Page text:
Analysis

Selfish Monologue: On Reassessing Committments & Refining Attentions

800px-Albert_Bierstadt_-_Trapped

Yesterday, I sent out my fourth email newsletter since devoting myself full time to the freelance life four months ago.

I wrote:

daniel katzDaniel Katz (right), co-founder of the Rainforest Alliance, chastised the national green groups at SXSW ECO last week for failing to network in the nation’s grassroots organizations — a shortcoming he blamed for our failure to achieve strong national climate legislation. Austin’s sustainability manager quickly shot up in response: Any movement that bills itself as an environmental one, she said, was a “non-starter” as far as the public is concerned.

While I don’t buy that, I hear her. A sizable block of folks in this country simply cannot register the urgency that comes along with our climate crisis, the damages of extreme extraction pursuits like the tar sands or fracking, or the pain of our biodiversity crash and collapse of the world’s fisheries as the oceans turn warmer and more acidic. Many of these stalwarts of the status quo, I don’t mind telling you, are newspaper editors and publishers.

My experiment in syndication of Lone Star Green has been, as expected, a slow-rolling affair. Even when it was offered for free, no Texas papers opted to run my foundational column on Human Rights, Human Responsibilities. Too radical?

Three months into the experiment, the op-ed editor of my hometown daily still refuses to so much as respond to my emails. Thankfully, there have been braver souls. The Fort Worth Star-Telegram ran my column on Lamar Smith’s Magic Unicorn Ride, for instance. The Cherokeen Herald ran my screed against those who blame population over conspicuous consumption for the intense strains we’ve placed on our world. The Gilmer Mirror ran my Goodbye to the Horny Toad; the Fort Worth Weekly tackled Fiddling as the Sea Rises; and the Marfa Sentinel has run most of my recent offerings. Even my former colleagues the San Antonio Current saw something of interest in Policing the Oil Patch.

But considering the hours involved and the payments (sometimes) received, it’s proving not to be a sustainable equation.

Freelanced news features have come few and far between. Texas Climate News, the Texas Observer, and the Guardian, are a few of the clients I’ve been able to interest in the issues that have captured my attention of late. But for every story that I’m able to sell, there are easily a dozen or more pitches that go unresponded to. It’s been a long, lonely four months with more than its share of rejection. Not a good formula for someone already prone to depression, as folks in Austin know me.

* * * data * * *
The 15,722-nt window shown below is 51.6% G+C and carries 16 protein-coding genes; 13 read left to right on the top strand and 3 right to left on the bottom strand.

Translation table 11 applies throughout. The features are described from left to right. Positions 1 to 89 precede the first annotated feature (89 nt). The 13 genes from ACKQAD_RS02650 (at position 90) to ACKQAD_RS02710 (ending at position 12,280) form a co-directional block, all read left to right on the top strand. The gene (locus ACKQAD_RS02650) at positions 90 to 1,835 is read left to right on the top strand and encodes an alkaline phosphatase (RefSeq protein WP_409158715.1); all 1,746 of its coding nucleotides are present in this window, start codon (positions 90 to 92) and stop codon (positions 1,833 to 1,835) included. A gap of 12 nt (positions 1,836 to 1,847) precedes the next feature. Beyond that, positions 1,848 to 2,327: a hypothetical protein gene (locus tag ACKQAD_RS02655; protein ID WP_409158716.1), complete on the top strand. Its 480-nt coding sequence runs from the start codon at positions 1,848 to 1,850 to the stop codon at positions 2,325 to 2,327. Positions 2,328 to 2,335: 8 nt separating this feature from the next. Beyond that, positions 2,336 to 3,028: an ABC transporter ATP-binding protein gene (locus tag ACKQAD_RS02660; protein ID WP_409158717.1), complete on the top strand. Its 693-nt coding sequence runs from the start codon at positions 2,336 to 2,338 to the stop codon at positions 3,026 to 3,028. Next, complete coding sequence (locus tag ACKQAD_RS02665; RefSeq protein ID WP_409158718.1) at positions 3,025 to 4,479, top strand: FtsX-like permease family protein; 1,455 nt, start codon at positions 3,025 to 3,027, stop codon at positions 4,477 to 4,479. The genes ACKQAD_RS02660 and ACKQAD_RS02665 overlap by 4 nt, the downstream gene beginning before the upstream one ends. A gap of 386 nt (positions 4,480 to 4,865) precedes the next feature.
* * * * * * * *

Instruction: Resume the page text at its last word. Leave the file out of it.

So while I take time to consider alternative futures (and, really, pass along any ideas), I am sending you one more missive in the hopes that if you see something of value in Lone Star Green that you will share it with your local news editor.

Today, I’m even less interested in building new clients for Lone Star Green as finding a new path for myself.

The hardness of this time no longer feels like a challenge to sharpen my resolve but a harbinger of re-direction.

Even as I strive to sink my roots in deeper, I’m ambivalent about my decision to make San Antonio home. In past years, there’s only ever been limited use for me. Examples run from the local clean-tech energy newsletter that refused steadfastly to pass along links to my writings (even when I was breaking news of relevance to their members) to the organizer who told me she couldn’t share my stories because the Current, my employer at the time, was “not considered credible.”

Facts are not enough. Even these must have an origin story acceptable to that cultural and economic force former councilmember (and very nearly mayor) Maria Berriozábal knows as the the metaphorical “17 white men” running the city.

And as I’ve struggled to establish myself as an independent journalist, even some of the state-level enviro groups have proved to be something of an oppositional force, rejecting my requests for a simple share on Facebook for one story or another about an issue of mutual concern.

The personal, too, has played a considerable role in this locational ambivalence. Not only have I received few words of encouragement from many I did my best to encourage in the past, but when I got sick last fall and had to go into treatment for my major depressive disorder, later participating in a clinical trial in my search of wellness (a process I honestly didn’t know if I would walk out of), only a single work colleague reached out to see how I was doing.

green taraSo, as I begin to dream and consider what should be, I recognize:

My network, whatever shape it takes, must be stronger than this.

My community relationships should weave me together with others who hope and dream as I do.

The work I perform must offer restoration on the other side of its exacting demands.

The disappointments of recent years have led me to something like a point of departure, calling me to look beyond journalism as vocation; and in my activism, toward places I have not known.

It could be the outward appearance of what I do and who I am changes very little. As long as the inner transformation I’m seeking arrives, I wouldn’t mind that in the least.